There was news this morning of a new wave of economic pessimism: exports have fallen and the possibility grows that the 2.4 percent second quarter GDP growth figure could be revised lower.
And the accompanying news was that the yield on the benchmark 10-year Treasury bills had fallen back further, to 2.69 percent. Recently, the yield has been in the 2.90 percent range, and we thought that was low (albeit higher than the low-2 percent levels reached during the depths of the financial crisis in late-2008/early-2009).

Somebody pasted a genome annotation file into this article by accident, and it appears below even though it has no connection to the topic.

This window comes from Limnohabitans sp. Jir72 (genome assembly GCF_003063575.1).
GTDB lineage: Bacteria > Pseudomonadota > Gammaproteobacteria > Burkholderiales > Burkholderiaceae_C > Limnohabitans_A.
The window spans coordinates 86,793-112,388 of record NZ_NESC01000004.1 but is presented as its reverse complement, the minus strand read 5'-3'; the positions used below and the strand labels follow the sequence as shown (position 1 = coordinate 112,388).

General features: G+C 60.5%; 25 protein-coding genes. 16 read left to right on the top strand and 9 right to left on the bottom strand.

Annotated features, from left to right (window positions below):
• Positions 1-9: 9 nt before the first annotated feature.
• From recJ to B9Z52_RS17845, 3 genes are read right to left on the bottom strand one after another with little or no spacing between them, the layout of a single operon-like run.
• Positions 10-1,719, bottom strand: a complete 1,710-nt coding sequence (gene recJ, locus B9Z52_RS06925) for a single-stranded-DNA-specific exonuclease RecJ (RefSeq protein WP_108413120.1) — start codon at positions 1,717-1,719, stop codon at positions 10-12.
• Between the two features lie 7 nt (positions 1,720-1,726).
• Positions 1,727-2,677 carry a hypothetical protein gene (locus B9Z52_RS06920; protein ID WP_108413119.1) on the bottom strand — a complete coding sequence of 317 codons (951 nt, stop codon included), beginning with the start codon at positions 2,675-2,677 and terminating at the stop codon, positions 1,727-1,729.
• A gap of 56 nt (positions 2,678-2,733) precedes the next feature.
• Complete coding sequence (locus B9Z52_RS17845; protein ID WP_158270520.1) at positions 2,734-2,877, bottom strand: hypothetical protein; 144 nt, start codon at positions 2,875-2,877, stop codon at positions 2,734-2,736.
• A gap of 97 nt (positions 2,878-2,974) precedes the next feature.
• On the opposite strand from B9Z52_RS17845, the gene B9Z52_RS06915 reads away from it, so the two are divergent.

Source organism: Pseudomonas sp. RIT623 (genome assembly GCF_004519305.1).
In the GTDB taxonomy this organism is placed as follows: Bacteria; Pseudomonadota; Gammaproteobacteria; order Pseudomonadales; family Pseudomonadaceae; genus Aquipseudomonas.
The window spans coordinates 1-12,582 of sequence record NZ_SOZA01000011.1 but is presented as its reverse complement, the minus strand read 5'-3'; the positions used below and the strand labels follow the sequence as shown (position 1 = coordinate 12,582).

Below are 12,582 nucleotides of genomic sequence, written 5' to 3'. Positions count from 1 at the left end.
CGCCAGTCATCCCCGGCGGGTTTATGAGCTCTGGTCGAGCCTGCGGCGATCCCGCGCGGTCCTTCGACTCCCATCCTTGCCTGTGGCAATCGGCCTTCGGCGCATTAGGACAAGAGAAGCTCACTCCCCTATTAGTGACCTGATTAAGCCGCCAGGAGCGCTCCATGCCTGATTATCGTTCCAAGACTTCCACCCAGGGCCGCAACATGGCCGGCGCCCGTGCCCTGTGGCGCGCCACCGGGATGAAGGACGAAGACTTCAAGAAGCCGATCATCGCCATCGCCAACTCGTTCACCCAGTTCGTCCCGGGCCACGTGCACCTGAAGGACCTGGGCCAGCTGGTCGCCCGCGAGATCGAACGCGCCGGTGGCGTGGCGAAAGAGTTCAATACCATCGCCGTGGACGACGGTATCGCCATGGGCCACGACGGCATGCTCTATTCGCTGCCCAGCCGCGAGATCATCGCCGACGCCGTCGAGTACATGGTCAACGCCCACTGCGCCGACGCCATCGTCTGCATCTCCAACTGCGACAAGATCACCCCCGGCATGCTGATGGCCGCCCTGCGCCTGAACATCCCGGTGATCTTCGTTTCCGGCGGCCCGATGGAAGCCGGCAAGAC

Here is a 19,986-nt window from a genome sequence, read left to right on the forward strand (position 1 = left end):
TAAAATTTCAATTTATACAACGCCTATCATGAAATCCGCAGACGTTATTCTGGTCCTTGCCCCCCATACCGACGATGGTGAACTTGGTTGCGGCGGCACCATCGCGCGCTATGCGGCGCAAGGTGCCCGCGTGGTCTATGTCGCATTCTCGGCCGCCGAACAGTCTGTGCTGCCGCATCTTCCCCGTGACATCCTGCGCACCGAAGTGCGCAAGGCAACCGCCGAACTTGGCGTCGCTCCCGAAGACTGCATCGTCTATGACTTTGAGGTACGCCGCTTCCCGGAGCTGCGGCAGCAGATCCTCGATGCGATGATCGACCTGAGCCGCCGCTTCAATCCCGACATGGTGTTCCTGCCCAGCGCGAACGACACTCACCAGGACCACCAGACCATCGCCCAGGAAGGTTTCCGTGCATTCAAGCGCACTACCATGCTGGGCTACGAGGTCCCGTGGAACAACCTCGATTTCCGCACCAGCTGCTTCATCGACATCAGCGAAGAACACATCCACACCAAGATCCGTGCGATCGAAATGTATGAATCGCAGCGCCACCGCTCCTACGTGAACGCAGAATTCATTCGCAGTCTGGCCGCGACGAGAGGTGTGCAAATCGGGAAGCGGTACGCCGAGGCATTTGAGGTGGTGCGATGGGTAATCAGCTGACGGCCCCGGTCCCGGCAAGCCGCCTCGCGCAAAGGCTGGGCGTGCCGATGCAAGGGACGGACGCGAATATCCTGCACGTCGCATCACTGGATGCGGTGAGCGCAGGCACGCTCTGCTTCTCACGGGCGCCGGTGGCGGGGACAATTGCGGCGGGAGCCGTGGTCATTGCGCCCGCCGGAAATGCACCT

Just as I was getting ready to submit a blog today on this subject, I found the news had caught the eye of at least another blogger. A piece was ran late this morning with the title, “The Meaning of 2.71.”
How about it, multifamily? With Fannie and Freddie spreads around 200 basis points for the highest leverage deals, all-in interest rates can be in the 4-5 percent range depending on the transaction, said one lender I spoke to. Low rates like these can generate a lot of cash and additional wealth creation. They can enable more deals to work and/or enable sellers to sell for higher prices?